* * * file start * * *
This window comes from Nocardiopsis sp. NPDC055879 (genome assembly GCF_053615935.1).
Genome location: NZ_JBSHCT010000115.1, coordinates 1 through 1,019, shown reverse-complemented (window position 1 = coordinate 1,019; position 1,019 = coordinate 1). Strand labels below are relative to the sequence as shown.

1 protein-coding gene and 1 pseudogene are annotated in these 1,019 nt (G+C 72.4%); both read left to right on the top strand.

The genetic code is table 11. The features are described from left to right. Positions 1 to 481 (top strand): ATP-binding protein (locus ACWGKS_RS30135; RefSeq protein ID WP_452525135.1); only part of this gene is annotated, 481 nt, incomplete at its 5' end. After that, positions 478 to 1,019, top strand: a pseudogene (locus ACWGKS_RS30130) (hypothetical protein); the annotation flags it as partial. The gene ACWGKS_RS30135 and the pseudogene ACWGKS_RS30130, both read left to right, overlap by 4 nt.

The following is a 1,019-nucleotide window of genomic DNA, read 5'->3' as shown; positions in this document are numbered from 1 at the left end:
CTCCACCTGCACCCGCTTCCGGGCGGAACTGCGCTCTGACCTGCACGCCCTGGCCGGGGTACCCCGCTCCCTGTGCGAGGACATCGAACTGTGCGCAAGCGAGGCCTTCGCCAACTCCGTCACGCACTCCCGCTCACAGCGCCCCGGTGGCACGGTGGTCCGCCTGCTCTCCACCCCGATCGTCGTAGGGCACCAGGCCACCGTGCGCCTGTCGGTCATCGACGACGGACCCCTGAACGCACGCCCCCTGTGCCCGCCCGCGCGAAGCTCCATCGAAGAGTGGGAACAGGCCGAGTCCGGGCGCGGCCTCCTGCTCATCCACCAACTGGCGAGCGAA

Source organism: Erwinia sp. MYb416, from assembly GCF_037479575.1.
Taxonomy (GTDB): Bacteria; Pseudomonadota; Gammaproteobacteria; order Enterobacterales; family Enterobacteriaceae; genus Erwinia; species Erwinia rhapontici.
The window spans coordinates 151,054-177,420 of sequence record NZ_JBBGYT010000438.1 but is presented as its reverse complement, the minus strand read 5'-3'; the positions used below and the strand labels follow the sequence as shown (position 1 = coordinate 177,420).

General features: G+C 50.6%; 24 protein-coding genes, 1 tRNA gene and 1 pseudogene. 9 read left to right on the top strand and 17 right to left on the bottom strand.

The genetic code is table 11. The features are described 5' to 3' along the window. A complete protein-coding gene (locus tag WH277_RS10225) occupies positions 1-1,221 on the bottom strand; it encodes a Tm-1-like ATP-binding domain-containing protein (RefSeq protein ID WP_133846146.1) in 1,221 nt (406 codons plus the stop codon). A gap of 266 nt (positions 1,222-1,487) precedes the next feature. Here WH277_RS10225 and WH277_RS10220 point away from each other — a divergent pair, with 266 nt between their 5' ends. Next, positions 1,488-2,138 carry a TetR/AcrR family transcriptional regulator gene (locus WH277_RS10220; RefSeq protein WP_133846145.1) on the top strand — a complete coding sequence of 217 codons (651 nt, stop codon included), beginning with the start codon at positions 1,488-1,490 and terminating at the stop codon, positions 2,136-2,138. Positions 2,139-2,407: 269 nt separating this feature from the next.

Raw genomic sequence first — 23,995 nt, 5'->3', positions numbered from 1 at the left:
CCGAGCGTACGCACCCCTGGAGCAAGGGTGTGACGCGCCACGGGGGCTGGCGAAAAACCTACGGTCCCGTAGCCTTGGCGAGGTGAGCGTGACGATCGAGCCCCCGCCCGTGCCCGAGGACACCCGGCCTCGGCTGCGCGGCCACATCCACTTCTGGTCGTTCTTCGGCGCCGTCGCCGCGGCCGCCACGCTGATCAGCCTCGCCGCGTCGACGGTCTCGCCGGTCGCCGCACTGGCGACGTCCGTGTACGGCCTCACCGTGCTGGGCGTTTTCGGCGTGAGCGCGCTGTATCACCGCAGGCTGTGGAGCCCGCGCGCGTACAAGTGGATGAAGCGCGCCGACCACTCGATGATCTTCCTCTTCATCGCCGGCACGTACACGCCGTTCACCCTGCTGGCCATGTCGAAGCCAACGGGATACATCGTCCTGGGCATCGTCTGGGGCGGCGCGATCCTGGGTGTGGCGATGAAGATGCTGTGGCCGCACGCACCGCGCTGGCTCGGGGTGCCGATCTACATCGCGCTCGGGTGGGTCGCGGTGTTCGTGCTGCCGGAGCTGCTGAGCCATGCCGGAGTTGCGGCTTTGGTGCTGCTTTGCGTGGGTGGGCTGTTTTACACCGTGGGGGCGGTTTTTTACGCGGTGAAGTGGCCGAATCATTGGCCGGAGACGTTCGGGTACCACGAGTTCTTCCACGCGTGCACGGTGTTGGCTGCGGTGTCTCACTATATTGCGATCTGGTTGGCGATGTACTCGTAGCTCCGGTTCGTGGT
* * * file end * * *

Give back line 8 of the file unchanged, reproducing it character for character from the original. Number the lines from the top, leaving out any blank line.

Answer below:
Taxonomy (GTDB): Bacteria; Pseudomonadota; Gammaproteobacteria; order Enterobacterales; family Enterobacteriaceae; genus Erwinia; species Erwinia rhapontici.